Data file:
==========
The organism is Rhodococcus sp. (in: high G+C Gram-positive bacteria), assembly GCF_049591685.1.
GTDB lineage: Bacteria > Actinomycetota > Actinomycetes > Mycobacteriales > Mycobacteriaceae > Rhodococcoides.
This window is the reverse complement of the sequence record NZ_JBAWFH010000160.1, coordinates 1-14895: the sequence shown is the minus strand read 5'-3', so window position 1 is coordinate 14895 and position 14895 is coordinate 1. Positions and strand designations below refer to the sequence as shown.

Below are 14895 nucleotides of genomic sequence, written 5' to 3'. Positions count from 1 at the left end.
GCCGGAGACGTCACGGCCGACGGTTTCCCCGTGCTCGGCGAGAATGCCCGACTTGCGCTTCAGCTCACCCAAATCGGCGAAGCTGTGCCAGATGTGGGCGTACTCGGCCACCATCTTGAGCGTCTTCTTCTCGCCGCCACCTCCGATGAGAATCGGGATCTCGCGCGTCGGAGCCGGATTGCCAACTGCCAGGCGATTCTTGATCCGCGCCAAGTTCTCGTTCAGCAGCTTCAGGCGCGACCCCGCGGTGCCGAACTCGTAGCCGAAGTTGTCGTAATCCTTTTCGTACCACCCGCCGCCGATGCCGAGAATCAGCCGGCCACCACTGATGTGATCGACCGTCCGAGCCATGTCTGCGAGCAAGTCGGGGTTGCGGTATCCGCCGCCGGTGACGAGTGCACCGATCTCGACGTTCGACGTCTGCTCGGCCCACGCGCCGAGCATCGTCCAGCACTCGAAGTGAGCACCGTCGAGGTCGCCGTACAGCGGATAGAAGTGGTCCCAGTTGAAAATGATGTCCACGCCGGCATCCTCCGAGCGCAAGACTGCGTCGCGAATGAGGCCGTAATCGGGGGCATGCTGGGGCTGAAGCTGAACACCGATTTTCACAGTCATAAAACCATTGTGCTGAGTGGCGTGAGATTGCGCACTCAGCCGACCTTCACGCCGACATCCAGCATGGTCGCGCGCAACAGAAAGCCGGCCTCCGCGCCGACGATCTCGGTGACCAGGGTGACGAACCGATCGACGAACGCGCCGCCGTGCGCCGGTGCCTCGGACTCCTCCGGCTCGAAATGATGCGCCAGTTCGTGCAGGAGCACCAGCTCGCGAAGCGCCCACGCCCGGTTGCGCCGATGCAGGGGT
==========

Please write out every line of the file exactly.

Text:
The organism is Rhodococcus sp. (in: high G+C Gram-positive bacteria), assembly GCF_049591685.1.
GTDB lineage: Bacteria > Actinomycetota > Actinomycetes > Mycobacteriales > Mycobacteriaceae > Rhodococcoides.
This window is the reverse complement of the sequence record NZ_JBAWFH010000160.1, coordinates 1-14895: the sequence shown is the minus strand read 5'-3', so window position 1 is coordinate 14895 and position 14895 is coordinate 1. Positions and strand designations below refer to the sequence as shown.

Below are 14895 nucleotides of genomic sequence, written 5' to 3'. Positions count from 1 at the left end.
GCCGGAGACGTCACGGCCGACGGTTTCCCCGTGCTCGGCGAGAATGCCCGACTTGCGCTTCAGCTCACCCAAATCGGCGAAGCTGTGCCAGATGTGGGCGTACTCGGCCACCATCTTGAGCGTCTTCTTCTCGCCGCCACCTCCGATGAGAATCGGGATCTCGCGCGTCGGAGCCGGATTGCCAACTGCCAGGCGATTCTTGATCCGCGCCAAGTTCTCGTTCAGCAGCTTCAGGCGCGACCCCGCGGTGCCGAACTCGTAGCCGAAGTTGTCGTAATCCTTTTCGTACCACCCGCCGCCGATGCCGAGAATCAGCCGGCCACCACTGATGTGATCGACCGTCCGAGCCATGTCTGCGAGCAAGTCGGGGTTGCGGTATCCGCCGCCGGTGACGAGTGCACCGATCTCGACGTTCGACGTCTGCTCGGCCCACGCGCCGAGCATCGTCCAGCACTCGAAGTGAGCACCGTCGAGGTCGCCGTACAGCGGATAGAAGTGGTCCCAGTTGAAAATGATGTCCACGCCGGCATCCTCCGAGCGCAAGACTGCGTCGCGAATGAGGCCGTAATCGGGGGCATGCTGGGGCTGAAGCTGAACACCGATTTTCACAGTCATAAAACCATTGTGCTGAGTGGCGTGAGATTGCGCACTCAGCCGACCTTCACGCCGACATCCAGCATGGTCGCGCGCAACAGAAAGCCGGCCTCCGCGCCGACGATCTCGGTGACCAGGGTGACGAACCGATCGACGAACGCGCCGCCGTGCGCCGGTGCCTCGGACTCCTCCGGCTCGAAATGATGCGCCAGTTCGTGCAGGAGCACCAGCTCGCGAAGCGCCCACGCCCGGTTGCGCCGATGCAGGGGT